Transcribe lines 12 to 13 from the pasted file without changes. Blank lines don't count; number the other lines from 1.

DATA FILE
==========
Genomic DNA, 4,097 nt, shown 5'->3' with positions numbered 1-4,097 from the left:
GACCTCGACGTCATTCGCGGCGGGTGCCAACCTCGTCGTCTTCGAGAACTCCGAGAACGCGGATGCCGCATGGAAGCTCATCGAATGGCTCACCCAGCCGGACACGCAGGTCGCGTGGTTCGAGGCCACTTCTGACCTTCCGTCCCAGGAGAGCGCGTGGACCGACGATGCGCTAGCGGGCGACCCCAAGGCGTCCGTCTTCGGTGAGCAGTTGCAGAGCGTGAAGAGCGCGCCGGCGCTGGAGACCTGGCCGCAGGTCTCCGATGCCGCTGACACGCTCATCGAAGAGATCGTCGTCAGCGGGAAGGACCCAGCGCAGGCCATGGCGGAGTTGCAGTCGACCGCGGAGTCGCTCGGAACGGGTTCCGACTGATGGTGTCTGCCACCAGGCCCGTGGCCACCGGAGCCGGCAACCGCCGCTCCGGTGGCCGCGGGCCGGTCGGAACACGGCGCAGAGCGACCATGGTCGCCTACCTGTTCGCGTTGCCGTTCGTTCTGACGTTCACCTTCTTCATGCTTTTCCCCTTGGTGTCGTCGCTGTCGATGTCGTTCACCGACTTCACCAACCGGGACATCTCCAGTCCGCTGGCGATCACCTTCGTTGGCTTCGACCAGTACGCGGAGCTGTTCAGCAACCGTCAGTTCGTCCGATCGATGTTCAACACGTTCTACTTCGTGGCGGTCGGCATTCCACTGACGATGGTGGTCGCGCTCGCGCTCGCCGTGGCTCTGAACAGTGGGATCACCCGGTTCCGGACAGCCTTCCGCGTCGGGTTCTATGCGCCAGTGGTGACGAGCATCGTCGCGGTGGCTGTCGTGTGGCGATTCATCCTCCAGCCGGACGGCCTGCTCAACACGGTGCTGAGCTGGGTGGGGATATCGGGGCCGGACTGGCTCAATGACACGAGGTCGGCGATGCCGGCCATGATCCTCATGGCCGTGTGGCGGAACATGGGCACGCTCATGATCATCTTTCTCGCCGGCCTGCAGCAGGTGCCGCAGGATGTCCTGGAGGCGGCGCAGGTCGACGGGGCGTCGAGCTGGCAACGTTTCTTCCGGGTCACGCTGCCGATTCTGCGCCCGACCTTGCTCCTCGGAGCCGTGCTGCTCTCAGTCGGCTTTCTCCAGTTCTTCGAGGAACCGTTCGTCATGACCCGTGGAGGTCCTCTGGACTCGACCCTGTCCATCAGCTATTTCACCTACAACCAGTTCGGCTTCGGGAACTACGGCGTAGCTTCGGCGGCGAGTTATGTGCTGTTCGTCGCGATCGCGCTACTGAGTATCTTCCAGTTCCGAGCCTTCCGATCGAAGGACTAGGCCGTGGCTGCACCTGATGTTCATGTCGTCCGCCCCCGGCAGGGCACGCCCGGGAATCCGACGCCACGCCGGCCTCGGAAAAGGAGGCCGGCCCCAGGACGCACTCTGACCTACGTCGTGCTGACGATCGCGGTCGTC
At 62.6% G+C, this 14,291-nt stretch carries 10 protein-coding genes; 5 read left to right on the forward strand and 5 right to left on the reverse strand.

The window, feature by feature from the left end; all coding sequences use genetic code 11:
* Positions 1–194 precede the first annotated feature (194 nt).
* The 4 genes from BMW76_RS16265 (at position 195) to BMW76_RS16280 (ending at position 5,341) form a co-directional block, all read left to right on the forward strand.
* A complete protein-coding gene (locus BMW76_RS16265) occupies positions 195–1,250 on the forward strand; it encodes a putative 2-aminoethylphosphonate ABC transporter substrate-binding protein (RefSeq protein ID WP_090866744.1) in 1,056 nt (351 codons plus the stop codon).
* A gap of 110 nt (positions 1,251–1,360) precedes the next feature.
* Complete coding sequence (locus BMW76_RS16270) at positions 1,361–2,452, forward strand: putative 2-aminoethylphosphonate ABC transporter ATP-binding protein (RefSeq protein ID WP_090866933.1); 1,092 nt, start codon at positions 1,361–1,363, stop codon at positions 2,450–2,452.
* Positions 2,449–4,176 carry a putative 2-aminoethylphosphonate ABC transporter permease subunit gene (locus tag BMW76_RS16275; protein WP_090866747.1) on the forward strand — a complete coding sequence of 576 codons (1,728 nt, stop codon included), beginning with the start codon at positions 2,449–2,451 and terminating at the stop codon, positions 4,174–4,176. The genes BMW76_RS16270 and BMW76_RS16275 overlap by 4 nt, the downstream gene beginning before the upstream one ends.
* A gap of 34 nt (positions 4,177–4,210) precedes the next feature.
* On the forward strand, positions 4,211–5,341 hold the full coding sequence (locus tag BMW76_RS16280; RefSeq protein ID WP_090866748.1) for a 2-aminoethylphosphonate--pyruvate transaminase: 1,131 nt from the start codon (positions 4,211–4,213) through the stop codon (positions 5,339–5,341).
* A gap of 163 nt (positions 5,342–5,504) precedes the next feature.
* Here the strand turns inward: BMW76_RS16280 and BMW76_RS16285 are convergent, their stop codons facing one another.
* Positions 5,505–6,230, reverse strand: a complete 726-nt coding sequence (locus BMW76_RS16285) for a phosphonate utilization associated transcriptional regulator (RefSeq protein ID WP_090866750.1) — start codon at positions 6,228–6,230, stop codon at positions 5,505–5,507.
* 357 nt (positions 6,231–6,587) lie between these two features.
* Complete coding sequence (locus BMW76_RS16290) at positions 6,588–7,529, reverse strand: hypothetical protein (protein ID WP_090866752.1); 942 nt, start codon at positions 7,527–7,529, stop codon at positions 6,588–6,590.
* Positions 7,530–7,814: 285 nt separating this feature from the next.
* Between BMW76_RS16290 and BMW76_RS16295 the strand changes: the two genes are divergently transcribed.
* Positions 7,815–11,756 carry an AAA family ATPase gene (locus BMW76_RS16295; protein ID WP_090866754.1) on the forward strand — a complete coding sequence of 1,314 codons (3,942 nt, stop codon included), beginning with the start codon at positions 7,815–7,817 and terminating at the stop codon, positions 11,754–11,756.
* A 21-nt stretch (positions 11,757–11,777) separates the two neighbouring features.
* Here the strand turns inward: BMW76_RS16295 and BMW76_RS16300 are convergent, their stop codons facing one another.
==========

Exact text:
* On the forward strand, positions 4,211–5,341 hold the full coding sequence (locus tag BMW76_RS16280; RefSeq protein ID WP_090866748.1) for a 2-aminoethylphosphonate--pyruvate transaminase: 1,131 nt from the start codon (positions 4,211–4,213) through the stop codon (positions 5,339–5,341).
* A gap of 163 nt (positions 5,342–5,504) precedes the next feature.